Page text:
Since this announcement, nearly 100 scientific studies have attributed other cancer-fighting effects to resveratrol. Scientists at the Chungang University in Seoul, Korea, found that it deactivates some forms of the liver enzyme p450. This enzyme is necessary to transform many chemicals into a carcinogenic form. Resveratrol stops the liver from processing chemicals such as deadly dioxin into a carcinogenic form. Scientists at the University of Minnesota have found that resveratrol activates a gene named p53, which acts as a kind of "molecular patrolman" to destroy cells with damaged DNA, which may lead to the formation of various kinds of cancer. Scientists at National Taiwan University discovered that resveratrol stops the production of a chemical known as NFkB, which inflames tissues surrounding a tumor and is essential for leukemia viruses to activate leukemia. Researchers at the University of Maryland found that resveratrol acts in a manner similar to the medication tarnoxifen (Nolvadex) in laboratory tests, preventing estrogen from stimulating breast cancer cells.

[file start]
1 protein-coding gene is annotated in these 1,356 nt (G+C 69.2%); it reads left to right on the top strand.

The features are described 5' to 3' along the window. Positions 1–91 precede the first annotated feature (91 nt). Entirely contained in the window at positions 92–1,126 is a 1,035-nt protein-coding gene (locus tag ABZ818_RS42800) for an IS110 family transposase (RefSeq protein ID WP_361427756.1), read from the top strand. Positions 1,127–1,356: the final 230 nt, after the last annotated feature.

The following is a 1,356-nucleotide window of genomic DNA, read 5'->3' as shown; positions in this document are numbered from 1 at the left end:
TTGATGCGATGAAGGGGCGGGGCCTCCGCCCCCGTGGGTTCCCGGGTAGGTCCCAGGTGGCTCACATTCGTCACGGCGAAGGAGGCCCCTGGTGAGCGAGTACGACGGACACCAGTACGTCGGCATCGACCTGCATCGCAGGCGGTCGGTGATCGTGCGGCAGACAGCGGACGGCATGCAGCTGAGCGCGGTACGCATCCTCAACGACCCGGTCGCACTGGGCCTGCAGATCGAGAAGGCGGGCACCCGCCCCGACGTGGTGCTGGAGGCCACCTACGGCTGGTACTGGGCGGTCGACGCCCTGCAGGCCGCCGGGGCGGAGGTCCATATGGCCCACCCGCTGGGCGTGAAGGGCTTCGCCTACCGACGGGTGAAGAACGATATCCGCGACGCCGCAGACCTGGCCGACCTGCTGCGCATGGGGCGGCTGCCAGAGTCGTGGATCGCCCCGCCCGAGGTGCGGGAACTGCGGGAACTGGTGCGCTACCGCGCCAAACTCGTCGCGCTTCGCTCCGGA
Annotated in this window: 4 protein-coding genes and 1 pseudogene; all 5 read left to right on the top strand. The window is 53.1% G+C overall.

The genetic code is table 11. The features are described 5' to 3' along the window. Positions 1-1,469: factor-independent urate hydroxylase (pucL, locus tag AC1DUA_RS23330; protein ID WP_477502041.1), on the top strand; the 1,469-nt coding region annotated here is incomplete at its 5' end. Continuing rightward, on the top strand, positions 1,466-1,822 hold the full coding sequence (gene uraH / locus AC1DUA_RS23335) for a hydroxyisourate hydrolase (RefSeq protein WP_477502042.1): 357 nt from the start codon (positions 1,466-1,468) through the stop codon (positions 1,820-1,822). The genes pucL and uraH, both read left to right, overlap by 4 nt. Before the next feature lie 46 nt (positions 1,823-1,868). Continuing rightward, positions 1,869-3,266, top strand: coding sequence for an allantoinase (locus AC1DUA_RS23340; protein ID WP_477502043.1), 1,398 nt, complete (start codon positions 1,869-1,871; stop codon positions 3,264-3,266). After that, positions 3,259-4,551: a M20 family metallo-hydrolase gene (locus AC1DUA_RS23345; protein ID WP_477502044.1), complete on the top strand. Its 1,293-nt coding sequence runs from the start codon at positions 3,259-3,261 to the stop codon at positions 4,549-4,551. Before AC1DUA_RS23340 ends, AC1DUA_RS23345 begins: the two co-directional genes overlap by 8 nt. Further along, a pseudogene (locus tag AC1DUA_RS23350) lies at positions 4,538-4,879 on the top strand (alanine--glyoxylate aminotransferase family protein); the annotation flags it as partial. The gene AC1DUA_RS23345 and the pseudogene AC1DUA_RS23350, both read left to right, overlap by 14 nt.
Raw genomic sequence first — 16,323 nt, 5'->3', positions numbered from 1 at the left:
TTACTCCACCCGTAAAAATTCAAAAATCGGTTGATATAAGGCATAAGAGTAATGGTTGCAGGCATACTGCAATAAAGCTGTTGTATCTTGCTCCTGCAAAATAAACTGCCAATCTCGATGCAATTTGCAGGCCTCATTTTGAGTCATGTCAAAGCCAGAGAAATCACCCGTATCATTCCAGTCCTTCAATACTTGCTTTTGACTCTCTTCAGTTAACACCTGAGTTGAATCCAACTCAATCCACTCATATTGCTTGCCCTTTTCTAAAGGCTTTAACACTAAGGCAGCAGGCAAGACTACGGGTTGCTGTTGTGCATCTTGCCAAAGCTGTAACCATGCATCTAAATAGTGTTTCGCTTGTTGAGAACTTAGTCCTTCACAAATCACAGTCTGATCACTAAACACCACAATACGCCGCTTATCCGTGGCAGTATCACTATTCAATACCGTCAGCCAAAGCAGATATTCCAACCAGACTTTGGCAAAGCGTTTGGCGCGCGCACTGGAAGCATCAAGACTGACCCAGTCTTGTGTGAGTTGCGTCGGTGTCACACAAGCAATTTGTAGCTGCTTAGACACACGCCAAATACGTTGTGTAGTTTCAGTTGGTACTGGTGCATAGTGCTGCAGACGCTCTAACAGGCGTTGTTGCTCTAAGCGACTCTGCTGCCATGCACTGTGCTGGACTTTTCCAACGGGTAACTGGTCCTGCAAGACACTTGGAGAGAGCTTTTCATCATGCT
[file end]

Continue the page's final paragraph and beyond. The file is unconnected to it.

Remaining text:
• Coronary artery disease (CAD). Resveratrol has been shown to slow the development of atherosclerotic plaques, thus reducing the risk of coronary artery disease. Recently, resveratrol has been shown to inhibit the oxidation of human low-density lipoproteins (LDLs, or "bad cholesterol"). Another study has shown that resveratrol, as well as some flavonoids, inhibits platelet aggregation, thus helping to forestall the formation of clots in the blood vessels.

Resveratrol is usually taken in tablet form. Unless dietary restrictions prohibit the consumption of sugar, drinking 12 to 14 fluid ounces (450 to 500 milliliters) of purple grape juice or one glass of red wine daily will have similar benefits.

Some studies have reported that the flavonoids in red wine can be absorbed from the intestine more efficiently than those in red grape juice. However, other research has found that there is no significant difference in the levels of catechins between alcoholic and nonalcoholic red wine. In fact, concentrations of catechins in plasma dropped more swiftly if alcohol was consumed.